Tuesday, December 9, 2014

Rainbow Scrap Challenge

Oh yeah, I finished another batch of Dakota Farmer blocks for the Rainbow Scrap Challenge. At least there was no color for December; but still, at this rate, it'll take me next year too to get this little quilt done.

Piecing With Poppers

We're having a wintry mix of weather this week. I'm fine with the snow, but I hate ice and cold rain, which is probably mostly what we're getting this week.

Last summer at MaineQuilts, the state quilt show, I won this pack of five fabrics as a class door prize. Not my choice of fabrics, but I thought that at least they went together nicely. Coincidentally I wandered into a vendor's booth that same day called Piecing With Poppers. Poppers are narrow strips used to accent the fabrics and blocks in a quilt. The vendor displayed some representative quilts, kits, patterns, and of course, the Poppers. I bought a package of bright orange Poppers, thinking that I could combine them with the door prize fabrics to make a small quilt to donate. Plus I was interested to see what the technique was all about.

I made some rail fence blocks with the fabrics and arranged them randomly on the design wall. The Poppers were then sewn between the blocks and between the rows. Initially, I was having difficulty aligning the vertical Poppers, so my pal Barbara suggested offsetting alternate rows. Not only did that alleviate the alignment issue, but I thought the quilt was so much more interesting to look at. So this is the arrangement I'm going with, and I like it!

The Poppers are cut 3/4" wide, and the pattern suggests a different way to sew them together. Because the strips finish to 1/4", one side of the presser foot sort of wants to skew all over the place after you've sewn the first side of the strip. For the second side I tried it my own way first, the usual way we all sew, but I had to admit that the Popper way gave me a much better result. When sewing the second side of the Popper strip, the trick is to use the first seam as your reference guide instead of the right edge of the fabric. I had to move my needle position in order to accomplish that. Buy a pattern and give it a try, no affiliation.

The Poppers are available in various yardages. 3 yards of Poppers is 90 cents, I think. I bought a package of 45 yards for $13.50 because I had no idea what I actually needed; and I'll probably use about two thirds of the package for my quilt, which will measure something like 44" x 56". I wanted to know what kind of value that was, so I figured out that if I cut the Poppers myself, I'd get 48 strips from one yard of fabric at $10 or $11 a yard, which would be 53 yards of Popper strips. For me, I'd rather pay the extra for the convenience of not having to cut all those little strips.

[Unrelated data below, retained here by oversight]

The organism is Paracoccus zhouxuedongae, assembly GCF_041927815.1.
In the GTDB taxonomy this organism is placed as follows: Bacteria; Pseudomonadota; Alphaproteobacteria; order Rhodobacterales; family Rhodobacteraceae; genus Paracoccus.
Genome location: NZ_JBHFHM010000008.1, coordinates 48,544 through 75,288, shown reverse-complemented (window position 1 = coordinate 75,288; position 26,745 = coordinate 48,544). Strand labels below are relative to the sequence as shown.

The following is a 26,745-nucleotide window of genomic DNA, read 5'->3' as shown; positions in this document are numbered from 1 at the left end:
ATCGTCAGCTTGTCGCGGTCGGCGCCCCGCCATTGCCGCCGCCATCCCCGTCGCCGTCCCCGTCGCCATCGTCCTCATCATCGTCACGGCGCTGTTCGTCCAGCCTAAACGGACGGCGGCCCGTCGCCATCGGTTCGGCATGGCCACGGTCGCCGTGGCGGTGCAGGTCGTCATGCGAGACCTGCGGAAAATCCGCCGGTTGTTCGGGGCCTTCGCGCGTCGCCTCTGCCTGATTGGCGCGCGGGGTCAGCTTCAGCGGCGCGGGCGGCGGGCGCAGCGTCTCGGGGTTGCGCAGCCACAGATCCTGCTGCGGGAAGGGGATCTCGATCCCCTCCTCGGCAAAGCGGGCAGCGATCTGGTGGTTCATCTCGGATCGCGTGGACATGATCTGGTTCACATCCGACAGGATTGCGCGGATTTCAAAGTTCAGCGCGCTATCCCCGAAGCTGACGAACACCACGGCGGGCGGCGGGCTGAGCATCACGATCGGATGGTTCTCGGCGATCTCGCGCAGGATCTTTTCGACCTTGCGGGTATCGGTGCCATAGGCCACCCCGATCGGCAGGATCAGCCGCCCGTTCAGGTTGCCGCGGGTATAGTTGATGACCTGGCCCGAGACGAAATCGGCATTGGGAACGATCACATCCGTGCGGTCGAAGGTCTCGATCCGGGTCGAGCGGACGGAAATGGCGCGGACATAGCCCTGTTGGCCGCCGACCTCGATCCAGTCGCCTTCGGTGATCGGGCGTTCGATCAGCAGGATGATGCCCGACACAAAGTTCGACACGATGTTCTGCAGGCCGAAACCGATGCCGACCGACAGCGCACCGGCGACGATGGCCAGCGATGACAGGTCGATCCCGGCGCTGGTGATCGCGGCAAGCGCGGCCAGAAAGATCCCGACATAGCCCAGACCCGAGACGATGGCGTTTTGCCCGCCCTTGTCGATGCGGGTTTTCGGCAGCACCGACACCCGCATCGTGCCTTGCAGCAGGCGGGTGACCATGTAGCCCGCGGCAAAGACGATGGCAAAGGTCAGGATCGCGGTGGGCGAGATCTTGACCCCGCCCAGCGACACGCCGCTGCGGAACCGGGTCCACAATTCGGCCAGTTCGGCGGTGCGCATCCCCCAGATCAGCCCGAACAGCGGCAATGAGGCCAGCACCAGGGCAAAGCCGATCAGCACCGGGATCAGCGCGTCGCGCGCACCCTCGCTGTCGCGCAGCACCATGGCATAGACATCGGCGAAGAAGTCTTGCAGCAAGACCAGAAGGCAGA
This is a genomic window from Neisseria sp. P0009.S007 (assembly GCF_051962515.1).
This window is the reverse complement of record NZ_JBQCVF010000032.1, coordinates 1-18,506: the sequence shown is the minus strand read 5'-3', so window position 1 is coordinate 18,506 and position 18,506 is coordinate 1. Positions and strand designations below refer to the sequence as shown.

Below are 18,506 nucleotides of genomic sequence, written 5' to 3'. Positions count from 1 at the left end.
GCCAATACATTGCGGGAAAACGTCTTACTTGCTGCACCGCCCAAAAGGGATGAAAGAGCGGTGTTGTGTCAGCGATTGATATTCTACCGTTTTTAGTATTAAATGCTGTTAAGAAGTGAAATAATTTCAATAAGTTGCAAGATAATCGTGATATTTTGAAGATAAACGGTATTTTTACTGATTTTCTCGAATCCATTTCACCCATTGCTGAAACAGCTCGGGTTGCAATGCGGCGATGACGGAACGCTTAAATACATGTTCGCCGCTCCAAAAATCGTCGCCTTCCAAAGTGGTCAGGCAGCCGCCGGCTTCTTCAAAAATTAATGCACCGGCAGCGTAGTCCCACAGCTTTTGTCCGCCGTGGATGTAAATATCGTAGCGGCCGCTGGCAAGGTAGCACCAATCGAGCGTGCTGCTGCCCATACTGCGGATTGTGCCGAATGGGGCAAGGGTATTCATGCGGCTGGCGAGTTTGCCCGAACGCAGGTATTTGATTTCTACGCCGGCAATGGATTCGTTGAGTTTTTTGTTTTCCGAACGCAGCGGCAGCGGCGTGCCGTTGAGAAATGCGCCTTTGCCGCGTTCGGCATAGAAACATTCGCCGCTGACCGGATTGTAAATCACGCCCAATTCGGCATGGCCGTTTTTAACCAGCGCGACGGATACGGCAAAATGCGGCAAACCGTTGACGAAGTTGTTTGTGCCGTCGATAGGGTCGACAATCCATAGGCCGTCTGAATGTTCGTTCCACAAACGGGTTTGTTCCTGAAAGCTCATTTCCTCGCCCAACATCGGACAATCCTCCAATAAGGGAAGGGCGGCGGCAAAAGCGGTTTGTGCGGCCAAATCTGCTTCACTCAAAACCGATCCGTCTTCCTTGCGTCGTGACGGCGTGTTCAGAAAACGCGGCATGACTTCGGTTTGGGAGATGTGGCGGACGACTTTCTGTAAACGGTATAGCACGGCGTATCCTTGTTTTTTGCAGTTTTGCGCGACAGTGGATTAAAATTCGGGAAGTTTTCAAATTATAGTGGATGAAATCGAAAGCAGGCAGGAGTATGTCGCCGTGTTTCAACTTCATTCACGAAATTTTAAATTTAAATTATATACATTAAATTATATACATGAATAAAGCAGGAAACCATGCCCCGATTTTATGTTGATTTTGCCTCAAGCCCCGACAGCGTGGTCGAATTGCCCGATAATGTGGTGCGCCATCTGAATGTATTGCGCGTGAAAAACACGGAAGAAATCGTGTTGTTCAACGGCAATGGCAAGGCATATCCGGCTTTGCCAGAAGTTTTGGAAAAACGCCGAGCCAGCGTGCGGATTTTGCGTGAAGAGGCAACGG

I think this is an interesting technique, sort of reminds me of some stained glass applications I've seen in the past. I'm already lining up another project that I saw in their booth. It's black and white subway tiles with bright yellow Poppers, but any bright color goes with black and white. Maybe I'll put different colors of Popper strips in it.

I worked on pillowcases for Christmas this past week, made 5 sets plus one single. Some are for gifts, some for donation. This set with the snowmen is for me!
I also finished the second Curvy quilt, renamed Curvaceous because I like that word, from my workshop last year. I got it quilted and machine stitched the binding on last month. Should have had it finished last month too but just didn't get to it. Design by Mark Lipinski.

I am definitely in the mood to work off some UFOs, and I finished this top last month and got it loaded on the frame Saturday afternoon for quilting. This quilt was an exercise in learning how to make bunches of triangles using several different methods. It was a Quilt University class from 10 years ago taught by Myra Giesbrecht, but I don't know if they still teach it. After Carol Miller passed away, QU was taken over by Ruth Blanchet who renamed it Quilt Academy. You can find it if you google it. Anyway, in the quilt there are plain half square triangle units, quarter square triangles, striped half square triangles, three quarter half square triangles, and half square rectangles. I subsequently wrote a post about one of the methods to make half square triangle units, and I continue to get more comments on that post than anything else on my blog. Hope to get this quilted and bound before the end of the month.